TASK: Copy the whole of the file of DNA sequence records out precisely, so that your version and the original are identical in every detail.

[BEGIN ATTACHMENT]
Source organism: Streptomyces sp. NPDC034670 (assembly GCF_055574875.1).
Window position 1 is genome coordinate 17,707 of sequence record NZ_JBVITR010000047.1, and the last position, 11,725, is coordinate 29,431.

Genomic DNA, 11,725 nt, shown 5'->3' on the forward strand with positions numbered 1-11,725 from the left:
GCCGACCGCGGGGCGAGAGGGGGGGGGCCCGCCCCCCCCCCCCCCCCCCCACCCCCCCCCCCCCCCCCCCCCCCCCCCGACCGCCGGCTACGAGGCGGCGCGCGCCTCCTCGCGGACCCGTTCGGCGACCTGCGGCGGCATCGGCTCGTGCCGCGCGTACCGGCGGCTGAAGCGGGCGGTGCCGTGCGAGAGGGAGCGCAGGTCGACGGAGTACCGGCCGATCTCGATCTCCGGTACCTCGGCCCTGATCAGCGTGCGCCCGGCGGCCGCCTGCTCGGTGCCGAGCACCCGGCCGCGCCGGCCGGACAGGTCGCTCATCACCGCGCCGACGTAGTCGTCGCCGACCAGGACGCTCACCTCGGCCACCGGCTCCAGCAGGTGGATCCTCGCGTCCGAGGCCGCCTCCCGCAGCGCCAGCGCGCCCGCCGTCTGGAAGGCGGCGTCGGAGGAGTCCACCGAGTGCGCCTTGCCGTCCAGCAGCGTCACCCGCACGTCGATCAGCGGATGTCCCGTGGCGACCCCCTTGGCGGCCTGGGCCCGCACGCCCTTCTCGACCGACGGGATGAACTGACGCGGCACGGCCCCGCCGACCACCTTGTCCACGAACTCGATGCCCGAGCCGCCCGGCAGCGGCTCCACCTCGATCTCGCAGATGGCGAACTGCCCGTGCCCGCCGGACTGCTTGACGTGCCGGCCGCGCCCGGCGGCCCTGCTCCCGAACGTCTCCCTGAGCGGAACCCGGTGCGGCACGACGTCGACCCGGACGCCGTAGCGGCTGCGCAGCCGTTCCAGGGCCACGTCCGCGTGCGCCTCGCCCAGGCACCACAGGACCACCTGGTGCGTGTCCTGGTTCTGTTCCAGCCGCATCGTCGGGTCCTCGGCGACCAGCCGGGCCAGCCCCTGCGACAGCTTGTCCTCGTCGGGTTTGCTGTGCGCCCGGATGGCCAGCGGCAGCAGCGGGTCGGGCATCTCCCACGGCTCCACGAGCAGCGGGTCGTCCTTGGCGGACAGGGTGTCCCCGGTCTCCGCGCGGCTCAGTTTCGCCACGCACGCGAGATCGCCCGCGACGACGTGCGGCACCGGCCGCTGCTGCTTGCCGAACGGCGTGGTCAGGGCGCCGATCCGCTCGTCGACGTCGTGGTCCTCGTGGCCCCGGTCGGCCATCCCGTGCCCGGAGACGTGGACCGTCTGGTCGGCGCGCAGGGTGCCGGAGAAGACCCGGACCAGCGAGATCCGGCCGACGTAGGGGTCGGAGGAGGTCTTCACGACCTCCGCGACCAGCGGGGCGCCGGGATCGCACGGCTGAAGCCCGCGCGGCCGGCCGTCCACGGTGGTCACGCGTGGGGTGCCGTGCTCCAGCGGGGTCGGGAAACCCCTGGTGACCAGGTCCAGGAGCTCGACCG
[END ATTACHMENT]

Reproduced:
Source organism: Streptomyces sp. NPDC034670 (assembly GCF_055574875.1).
Window position 1 is genome coordinate 17,707 of sequence record NZ_JBVITR010000047.1, and the last position, 11,725, is coordinate 29,431.

Genomic DNA, 11,725 nt, shown 5'->3' on the forward strand with positions numbered 1-11,725 from the left:
GCCGACCGCGGGGCGAGAGGGGGGGGGCCCGCCCCCCCCCCCCCCCCCCCACCCCCCCCCCCCCCCCCCCCCCCCCCCGACCGCCGGCTACGAGGCGGCGCGCGCCTCCTCGCGGACCCGTTCGGCGACCTGCGGCGGCATCGGCTCGTGCCGCGCGTACCGGCGGCTGAAGCGGGCGGTGCCGTGCGAGAGGGAGCGCAGGTCGACGGAGTACCGGCCGATCTCGATCTCCGGTACCTCGGCCCTGATCAGCGTGCGCCCGGCGGCCGCCTGCTCGGTGCCGAGCACCCGGCCGCGCCGGCCGGACAGGTCGCTCATCACCGCGCCGACGTAGTCGTCGCCGACCAGGACGCTCACCTCGGCCACCGGCTCCAGCAGGTGGATCCTCGCGTCCGAGGCCGCCTCCCGCAGCGCCAGCGCGCCCGCCGTCTGGAAGGCGGCGTCGGAGGAGTCCACCGAGTGCGCCTTGCCGTCCAGCAGCGTCACCCGCACGTCGATCAGCGGATGTCCCGTGGCGACCCCCTTGGCGGCCTGGGCCCGCACGCCCTTCTCGACCGACGGGATGAACTGACGCGGCACGGCCCCGCCGACCACCTTGTCCACGAACTCGATGCCCGAGCCGCCCGGCAGCGGCTCCACCTCGATCTCGCAGATGGCGAACTGCCCGTGCCCGCCGGACTGCTTGACGTGCCGGCCGCGCCCGGCGGCCCTGCTCCCGAACGTCTCCCTGAGCGGAACCCGGTGCGGCACGACGTCGACCCGGACGCCGTAGCGGCTGCGCAGCCGTTCCAGGGCCACGTCCGCGTGCGCCTCGCCCAGGCACCACAGGACCACCTGGTGCGTGTCCTGGTTCTGTTCCAGCCGCATCGTCGGGTCCTCGGCGACCAGCCGGGCCAGCCCCTGCGACAGCTTGTCCTCGTCGGGTTTGCTGTGCGCCCGGATGGCCAGCGGCAGCAGCGGGTCGGGCATCTCCCACGGCTCCACGAGCAGCGGGTCGTCCTTGGCGGACAGGGTGTCCCCGGTCTCCGCGCGGCTCAGTTTCGCCACGCACGCGAGATCGCCCGCGACGACGTGCGGCACCGGCCGCTGCTGCTTGCCGAACGGCGTGGTCAGGGCGCCGATCCGCTCGTCGACGTCGTGGTCCTCGTGGCCCCGGTCGGCCATCCCGTGCCCGGAGACGTGGACCGTCTGGTCGGCGCGCAGGGTGCCGGAGAAGACCCGGACCAGCGAGATCCGGCCGACGTAGGGGTCGGAGGAGGTCTTCACGACCTCCGCGACCAGCGGGGCGCCGGGATCGCACGGCTGAAGCCCGCGCGGCCGGCCGTCCACGGTGGTCACGCGTGGGGTGCCGTGCTCCAGCGGGGTCGGGAAACCCCTGGTGACCAGGTCCAGGAGCTCGACCG